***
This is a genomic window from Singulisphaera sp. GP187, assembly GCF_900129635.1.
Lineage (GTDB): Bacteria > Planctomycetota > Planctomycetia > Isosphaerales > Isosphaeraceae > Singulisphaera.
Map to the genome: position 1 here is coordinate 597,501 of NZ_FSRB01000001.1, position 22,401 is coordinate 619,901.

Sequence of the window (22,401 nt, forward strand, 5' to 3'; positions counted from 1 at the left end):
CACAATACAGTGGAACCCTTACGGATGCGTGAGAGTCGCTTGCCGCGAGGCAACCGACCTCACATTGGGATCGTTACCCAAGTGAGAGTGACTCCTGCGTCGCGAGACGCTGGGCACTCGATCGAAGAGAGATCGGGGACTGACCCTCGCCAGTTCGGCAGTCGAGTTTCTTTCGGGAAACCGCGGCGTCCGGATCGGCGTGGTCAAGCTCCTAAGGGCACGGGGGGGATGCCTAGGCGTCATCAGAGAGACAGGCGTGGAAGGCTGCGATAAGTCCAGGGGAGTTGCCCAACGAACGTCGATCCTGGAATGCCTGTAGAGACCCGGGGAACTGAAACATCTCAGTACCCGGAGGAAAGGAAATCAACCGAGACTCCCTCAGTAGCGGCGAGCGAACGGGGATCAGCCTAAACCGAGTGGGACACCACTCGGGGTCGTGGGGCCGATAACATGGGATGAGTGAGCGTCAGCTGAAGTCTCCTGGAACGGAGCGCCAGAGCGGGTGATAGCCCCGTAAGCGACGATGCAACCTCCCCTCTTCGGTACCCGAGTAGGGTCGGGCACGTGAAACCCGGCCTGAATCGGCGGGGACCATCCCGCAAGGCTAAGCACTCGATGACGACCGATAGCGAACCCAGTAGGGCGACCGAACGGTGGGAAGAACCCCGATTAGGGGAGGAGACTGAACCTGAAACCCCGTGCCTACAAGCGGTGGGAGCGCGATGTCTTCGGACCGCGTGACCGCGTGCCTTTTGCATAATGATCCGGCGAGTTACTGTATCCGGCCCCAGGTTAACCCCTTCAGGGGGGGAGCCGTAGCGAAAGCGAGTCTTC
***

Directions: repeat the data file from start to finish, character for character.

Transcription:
This is a genomic window from Singulisphaera sp. GP187, assembly GCF_900129635.1.
Lineage (GTDB): Bacteria > Planctomycetota > Planctomycetia > Isosphaerales > Isosphaeraceae > Singulisphaera.
Map to the genome: position 1 here is coordinate 597,501 of NZ_FSRB01000001.1, position 22,401 is coordinate 619,901.

Sequence of the window (22,401 nt, forward strand, 5' to 3'; positions counted from 1 at the left end):
CACAATACAGTGGAACCCTTACGGATGCGTGAGAGTCGCTTGCCGCGAGGCAACCGACCTCACATTGGGATCGTTACCCAAGTGAGAGTGACTCCTGCGTCGCGAGACGCTGGGCACTCGATCGAAGAGAGATCGGGGACTGACCCTCGCCAGTTCGGCAGTCGAGTTTCTTTCGGGAAACCGCGGCGTCCGGATCGGCGTGGTCAAGCTCCTAAGGGCACGGGGGGGATGCCTAGGCGTCATCAGAGAGACAGGCGTGGAAGGCTGCGATAAGTCCAGGGGAGTTGCCCAACGAACGTCGATCCTGGAATGCCTGTAGAGACCCGGGGAACTGAAACATCTCAGTACCCGGAGGAAAGGAAATCAACCGAGACTCCCTCAGTAGCGGCGAGCGAACGGGGATCAGCCTAAACCGAGTGGGACACCACTCGGGGTCGTGGGGCCGATAACATGGGATGAGTGAGCGTCAGCTGAAGTCTCCTGGAACGGAGCGCCAGAGCGGGTGATAGCCCCGTAAGCGACGATGCAACCTCCCCTCTTCGGTACCCGAGTAGGGTCGGGCACGTGAAACCCGGCCTGAATCGGCGGGGACCATCCCGCAAGGCTAAGCACTCGATGACGACCGATAGCGAACCCAGTAGGGCGACCGAACGGTGGGAAGAACCCCGATTAGGGGAGGAGACTGAACCTGAAACCCCGTGCCTACAAGCGGTGGGAGCGCGATGTCTTCGGACCGCGTGACCGCGTGCCTTTTGCATAATGATCCGGCGAGTTACTGTATCCGGCCCCAGGTTAACCCCTTCAGGGGGGGAGCCGTAGCGAAAGCGAGTCTTC